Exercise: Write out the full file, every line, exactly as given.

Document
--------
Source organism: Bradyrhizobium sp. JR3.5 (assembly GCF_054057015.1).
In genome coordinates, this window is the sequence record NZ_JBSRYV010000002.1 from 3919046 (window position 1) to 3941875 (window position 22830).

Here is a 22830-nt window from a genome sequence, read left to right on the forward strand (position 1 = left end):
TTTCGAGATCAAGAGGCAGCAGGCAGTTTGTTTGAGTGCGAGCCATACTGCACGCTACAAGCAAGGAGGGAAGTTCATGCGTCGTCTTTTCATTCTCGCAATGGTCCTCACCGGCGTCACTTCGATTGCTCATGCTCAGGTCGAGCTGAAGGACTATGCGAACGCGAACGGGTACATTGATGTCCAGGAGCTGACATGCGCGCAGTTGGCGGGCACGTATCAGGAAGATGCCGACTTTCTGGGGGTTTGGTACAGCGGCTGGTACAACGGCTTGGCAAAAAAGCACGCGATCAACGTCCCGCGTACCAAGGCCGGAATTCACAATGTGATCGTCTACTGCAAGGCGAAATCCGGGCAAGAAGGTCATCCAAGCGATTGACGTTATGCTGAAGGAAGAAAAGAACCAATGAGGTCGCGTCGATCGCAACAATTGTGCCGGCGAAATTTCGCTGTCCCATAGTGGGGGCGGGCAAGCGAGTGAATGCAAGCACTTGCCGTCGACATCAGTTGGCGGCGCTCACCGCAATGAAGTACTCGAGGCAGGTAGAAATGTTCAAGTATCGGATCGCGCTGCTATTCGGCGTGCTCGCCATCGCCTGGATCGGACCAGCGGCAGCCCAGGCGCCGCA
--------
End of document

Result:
Source organism: Bradyrhizobium sp. JR3.5 (assembly GCF_054057015.1).
In genome coordinates, this window is the sequence record NZ_JBSRYV010000002.1 from 3919046 (window position 1) to 3941875 (window position 22830).

Here is a 22830-nt window from a genome sequence, read left to right on the forward strand (position 1 = left end):
TTTCGAGATCAAGAGGCAGCAGGCAGTTTGTTTGAGTGCGAGCCATACTGCACGCTACAAGCAAGGAGGGAAGTTCATGCGTCGTCTTTTCATTCTCGCAATGGTCCTCACCGGCGTCACTTCGATTGCTCATGCTCAGGTCGAGCTGAAGGACTATGCGAACGCGAACGGGTACATTGATGTCCAGGAGCTGACATGCGCGCAGTTGGCGGGCACGTATCAGGAAGATGCCGACTTTCTGGGGGTTTGGTACAGCGGCTGGTACAACGGCTTGGCAAAAAAGCACGCGATCAACGTCCCGCGTACCAAGGCCGGAATTCACAATGTGATCGTCTACTGCAAGGCGAAATCCGGGCAAGAAGGTCATCCAAGCGATTGACGTTATGCTGAAGGAAGAAAAGAACCAATGAGGTCGCGTCGATCGCAACAATTGTGCCGGCGAAATTTCGCTGTCCCATAGTGGGGGCGGGCAAGCGAGTGAATGCAAGCACTTGCCGTCGACATCAGTTGGCGGCGCTCACCGCAATGAAGTACTCGAGGCAGGTAGAAATGTTCAAGTATCGGATCGCGCTGCTATTCGGCGTGCTCGCCATCGCCTGGATCGGACCAGCGGCAGCCCAGGCGCCGCA